For examples closer to Indian Hill, a perusal of the literature, particularly that of the Delaware Valley to the south would suggest that many similar artifacts have been found, but not explicitly linked to pottery decoration. At the Zimmerman site (Werner 1972:Figure 33, #25) and Camp Ministerium site (Kinsey1972:Figure 97, F) there are two similar objects composed of siltstone, and an unidentified lithic respectively. In each case, dentate or rocker-stamped pottery was found at the site. Additionally, Kinsey’s illustrated examples of Owasco artifacts show an object similar to the Indian Hill pottery stamp, but it is labeled a “possible awl sharpener or pendant” (Kinsey 1961:Figure 113, I). Further afield in central New York, Beauchamp illustrated one example (1898:Figure 239) that is particularly noteworthy, since it is made of ceramic. This is a circular artifact similar to the Indian Hill tool, even down to the lines across its surface. As Beauchamp notes “its use is conjectural …” (1898:139).
It may be reasonable to assume that many so-called pendants and gorgets that are illustrated in the archaeological literature may in actuality be tools used in the making and decorating of pottery (see Peabody and Moorehead 1906: Plate XVII, XVIII). Peabody and Moorehead (1917) state that “like many other specimens in the so-called ‘ceremonial’ class, gorgets are of unknown use and application.” In his 1977 paper on stone gorget function, Curren (1977:97–101) compares prehistoric stone gorgets with contemporary wooden ceramic tools, noting the “striking similarity” in shape and possible function. He states that “the contemporary tools are used in a variety of manners to obtain different effects in clay” noting that the notched and serrated edges of these contemporary tools are used to make various designs on the vessels. In presenting working ceramists with specimens and photographs of stone gorgets, in all cases the contemporary artists suggested use as a ceramic tool.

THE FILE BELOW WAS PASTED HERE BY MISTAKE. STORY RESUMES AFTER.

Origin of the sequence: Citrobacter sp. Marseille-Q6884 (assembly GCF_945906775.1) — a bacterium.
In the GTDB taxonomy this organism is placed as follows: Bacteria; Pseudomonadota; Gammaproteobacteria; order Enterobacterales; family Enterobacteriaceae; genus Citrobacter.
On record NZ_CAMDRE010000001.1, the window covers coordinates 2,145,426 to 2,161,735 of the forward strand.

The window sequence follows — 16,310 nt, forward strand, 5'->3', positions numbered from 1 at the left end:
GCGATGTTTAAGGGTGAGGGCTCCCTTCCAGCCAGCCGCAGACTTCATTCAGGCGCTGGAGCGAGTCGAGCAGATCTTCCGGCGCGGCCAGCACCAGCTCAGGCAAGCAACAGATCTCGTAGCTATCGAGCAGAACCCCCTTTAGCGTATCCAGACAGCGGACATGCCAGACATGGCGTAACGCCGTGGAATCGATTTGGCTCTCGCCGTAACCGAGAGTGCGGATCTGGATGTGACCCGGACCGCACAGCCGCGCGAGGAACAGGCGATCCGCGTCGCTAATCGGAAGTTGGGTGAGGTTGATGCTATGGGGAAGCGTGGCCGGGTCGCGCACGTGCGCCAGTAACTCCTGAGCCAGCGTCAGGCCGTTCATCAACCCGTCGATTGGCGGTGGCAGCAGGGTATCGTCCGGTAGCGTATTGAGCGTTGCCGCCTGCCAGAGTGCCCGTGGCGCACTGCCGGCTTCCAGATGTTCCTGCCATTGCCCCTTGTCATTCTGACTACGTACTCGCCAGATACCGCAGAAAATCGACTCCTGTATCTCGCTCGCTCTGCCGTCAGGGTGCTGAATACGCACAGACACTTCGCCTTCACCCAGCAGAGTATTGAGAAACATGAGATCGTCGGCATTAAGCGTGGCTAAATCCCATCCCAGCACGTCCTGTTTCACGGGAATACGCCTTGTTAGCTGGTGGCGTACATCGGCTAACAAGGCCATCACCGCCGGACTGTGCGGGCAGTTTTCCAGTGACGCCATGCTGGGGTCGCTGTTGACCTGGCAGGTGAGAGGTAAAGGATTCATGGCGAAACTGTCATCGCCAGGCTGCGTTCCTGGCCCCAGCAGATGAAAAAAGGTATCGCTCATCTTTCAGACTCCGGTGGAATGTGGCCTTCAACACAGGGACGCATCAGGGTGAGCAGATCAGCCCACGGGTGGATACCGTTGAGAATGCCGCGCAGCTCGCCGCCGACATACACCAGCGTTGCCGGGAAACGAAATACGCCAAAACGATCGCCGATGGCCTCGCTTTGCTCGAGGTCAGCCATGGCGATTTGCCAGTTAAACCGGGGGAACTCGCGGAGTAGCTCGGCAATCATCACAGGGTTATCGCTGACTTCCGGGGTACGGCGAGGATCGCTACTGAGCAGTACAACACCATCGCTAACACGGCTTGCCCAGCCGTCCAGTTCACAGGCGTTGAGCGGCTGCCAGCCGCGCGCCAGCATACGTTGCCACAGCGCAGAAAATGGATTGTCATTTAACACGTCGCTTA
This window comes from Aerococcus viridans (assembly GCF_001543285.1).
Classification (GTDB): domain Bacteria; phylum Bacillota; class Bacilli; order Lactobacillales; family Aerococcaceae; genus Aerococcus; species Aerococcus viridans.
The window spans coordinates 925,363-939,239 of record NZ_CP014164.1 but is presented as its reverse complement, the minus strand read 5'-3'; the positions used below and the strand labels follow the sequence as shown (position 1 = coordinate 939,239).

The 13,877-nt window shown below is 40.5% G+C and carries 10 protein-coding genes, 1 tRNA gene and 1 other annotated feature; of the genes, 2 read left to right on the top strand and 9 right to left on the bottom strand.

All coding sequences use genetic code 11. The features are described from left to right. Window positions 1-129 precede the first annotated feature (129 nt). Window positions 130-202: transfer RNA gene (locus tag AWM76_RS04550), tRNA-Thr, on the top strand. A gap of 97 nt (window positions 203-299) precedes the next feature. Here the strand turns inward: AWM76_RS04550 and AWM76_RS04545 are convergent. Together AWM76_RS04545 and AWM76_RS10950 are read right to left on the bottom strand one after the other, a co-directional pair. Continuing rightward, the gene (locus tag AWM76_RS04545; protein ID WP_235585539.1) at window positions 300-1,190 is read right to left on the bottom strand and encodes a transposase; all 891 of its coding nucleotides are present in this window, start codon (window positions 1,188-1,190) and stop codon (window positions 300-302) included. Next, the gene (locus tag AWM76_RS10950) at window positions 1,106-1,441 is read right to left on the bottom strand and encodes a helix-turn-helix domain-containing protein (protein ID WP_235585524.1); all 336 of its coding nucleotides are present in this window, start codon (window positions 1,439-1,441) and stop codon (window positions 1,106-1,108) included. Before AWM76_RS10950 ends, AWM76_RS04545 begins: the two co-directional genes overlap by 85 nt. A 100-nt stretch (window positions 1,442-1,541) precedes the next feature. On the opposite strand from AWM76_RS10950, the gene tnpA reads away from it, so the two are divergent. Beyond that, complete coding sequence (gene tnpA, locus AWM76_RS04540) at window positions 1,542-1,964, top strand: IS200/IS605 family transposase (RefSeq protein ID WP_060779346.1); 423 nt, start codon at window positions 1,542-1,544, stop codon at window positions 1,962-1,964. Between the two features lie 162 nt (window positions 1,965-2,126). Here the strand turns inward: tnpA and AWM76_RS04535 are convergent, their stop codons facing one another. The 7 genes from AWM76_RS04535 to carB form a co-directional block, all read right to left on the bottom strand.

The five ceramic vessels from the Indian Hill site provide data to fill in the gap in our knowledge of pottery decoration and technology between the Hudson and Delaware Valleys. The data indicate a similarity of form and design that connects the two valleys and extends, at least in some cases, into central New York.
The association of Middle Woodland pottery with the stone tool used for decoration is a rare occurrence in the archaeological record. In light of the correspondence between the stone tool and dentate designs found on Indian Hill pottery, we suggest that existing collections of polished stone tools, including idiosyncratic and “ornamental” items, reworked points with similar notches, and those notched items previously classified as gorgets, be re-evaluated with a view toward possible function as pottery making or decorating tools.
Although in his comment on Curren’s (1977) article, Starna (1979) argues that one must be cautious in equating form and function, the discovery of the stone tool at Indian Hill, which, in experiments replicated the exact design found in associated pottery, calls for a reconsideration of Curren’s ideas. We suggest an experimental approach, where pendants and artifacts with dentate characteristics are impressed into clay, and then compared (under magnification) with archaeologically retrieved examples of pottery from the same site, or sites from the same time period nearby. Comparisons need to take into account differences in the quality of clay, the effect that temper has on the impression, the depth of the impression, and the fact that such tools can be used for vertical stamping or rocked to form a modification of the design.
An extension of this study, with a larger sample of well provenienced pottery from a broader area, should make it possible to define an individual potter (or her descendants using the dentate stamp) in the archaeological record. From here, it may be possible to outline the geographical boundaries of a specific individual or her family to determine seasonality and mobility patterns.
The authors wish to thank John Hart and Christina Rieth of the New York State Museum for their editorial comments on this paper. A very special thanks is reserved for the late Len Eisenberg, our Professor at SUNY New Paltz during the 1976 Field School at Indian Hill. We would also like to thank three anonymous reviewers who have assisted us with clarity and a reformulation of our original paper. Any errors are, of course, our own.